10 min read
Even Rupert Murdoch couldn’t resist taking the Which Billionaire Tycoon Are You? quiz.
Pro Tip: Perhaps, you too want to create BuzzFeed-like quizzes, but are missing the mark? Don’t worry. We’ve got you covered with this super detailed guide.
BuzzFeed Case Study: The Buzzfeed Story (beyond cute cats and memes)Any Westworld fans out here? Alright, don’t get us wrong. We didn’t use Buzzfeed as a bait to get you to read this blog. We ARE, in fact, going to discuss Buzzfeed case study and how they disrupted the media landscape but first, we’ll shift focus to their backstory.
Their Humble BeginningLike every host has a backstory in Westworld, Buzzfeed too has one. If you’re thinking it’s a total rag to riches story, let us warn you it is anything but that. It all started in 2001 when Jonah Peretti, the co-founder and CEO of BuzzFeed was pursuing masters at MIT’s media lab. Like most students, instead of finishing off his thesis (hello procrastinators!), he was busy killing time, exchanging emails with Nike. Whaaaaaaaaaaaaaa? Yeah! He heard about Nike’s shoe customizing scheme and so sent them a request over an email. In the National Public Radio podcast, “How I Built This”, he said, "I first tried a four-letter word and it rejected it, and so I was trying to figure out how the system worked. They had blacklisted a bunch of words.... And then I put the word 'sweatshop' in, and it went through." Thud! Little did he expect that the word ‘sweatshop’ would be rejected too because according to Nike it was an “inappropriate slang”. Was Peretti going to give up? Nope! He said, “No, it's in the dictionary. It means a shop or factory where workers toil around in unhealthy conditions. Now can you send me the shoes?” Guess what followed next? Nike rejected the request. And that's when Peretti put together his correspondence with them and forwarded it to a few of his friends. A few days later, thanks to email forwards, he received emails from thousands of strangers and activist communities (3,655 emails between January 15th and April 5th, 2001). Within three months he was on NBC’s The Today Show debating labor practices. Apparently, “following the broadcast of the debate, Nike’s Manager released a statement reporting that custom shoe sales on the Nike iD site reached their third-highest in a single day on Wednesday.” Good on them, eh? Coming back to Peretti, this whole episode got him thinking as to was “how a student, with no contacts in media, reached billions of people…”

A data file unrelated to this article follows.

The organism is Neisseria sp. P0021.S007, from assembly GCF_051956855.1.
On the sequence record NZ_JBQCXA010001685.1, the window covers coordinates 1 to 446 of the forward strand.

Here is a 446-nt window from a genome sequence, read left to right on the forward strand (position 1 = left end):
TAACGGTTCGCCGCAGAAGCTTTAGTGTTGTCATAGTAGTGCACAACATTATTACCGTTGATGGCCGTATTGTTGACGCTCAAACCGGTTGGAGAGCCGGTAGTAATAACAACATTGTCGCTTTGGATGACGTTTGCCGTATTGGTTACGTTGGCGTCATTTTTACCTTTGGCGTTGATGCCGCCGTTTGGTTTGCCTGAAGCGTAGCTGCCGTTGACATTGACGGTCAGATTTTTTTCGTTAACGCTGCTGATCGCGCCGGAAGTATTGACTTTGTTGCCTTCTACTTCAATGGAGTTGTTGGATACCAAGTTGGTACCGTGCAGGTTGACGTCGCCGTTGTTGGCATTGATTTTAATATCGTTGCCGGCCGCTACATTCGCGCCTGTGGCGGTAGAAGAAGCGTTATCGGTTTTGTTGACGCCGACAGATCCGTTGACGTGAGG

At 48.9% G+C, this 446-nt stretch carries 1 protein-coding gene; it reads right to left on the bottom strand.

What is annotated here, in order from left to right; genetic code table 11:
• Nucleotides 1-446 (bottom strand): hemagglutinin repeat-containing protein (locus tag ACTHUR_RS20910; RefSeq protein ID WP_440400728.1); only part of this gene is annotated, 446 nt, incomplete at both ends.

Then Came Ken Lerer, Arianna Huffington, John Johnson & the Famous Buzzfeed LabAmidst all this brouhaha, he came in contact with Ken Lerer and Arianna Huffington, with whom he started the Huffington Post in 2005. Around the same time, he started Buzzfeed as a side project/lab with John Johnson. Both John and Ken Lerer invested money in this. What really got John and Peretti together was their growing fascination about why people share content, what gets them excited and how it affects the media industry, politics, what value do people get when they share etc. BuzzFeed lab’s first product was an instant messaging client, Buzzbot. It’s IMs ran on algorithms that would scour for popular, trending links and forward them to people. Unfortunately, they couldn’t scale it so they created a website and later recruited editors who would write about the links Buzzbot discovered. This seemed to have worked and once they started to attract visitors they decided to raise funding.
But nobody wanted to invest in Buzzfeed.In one of the interviews, Peretti said that “It was always, ‘Is there any way you can do this without having any writers or content creators or journalists? Can you make this automatic? Could you detect what was trending and then grab stuff from other places and turn it into an article synthetically where the cost of content creation would be zero?”
Screenshot of their pitch to investors circa 2008.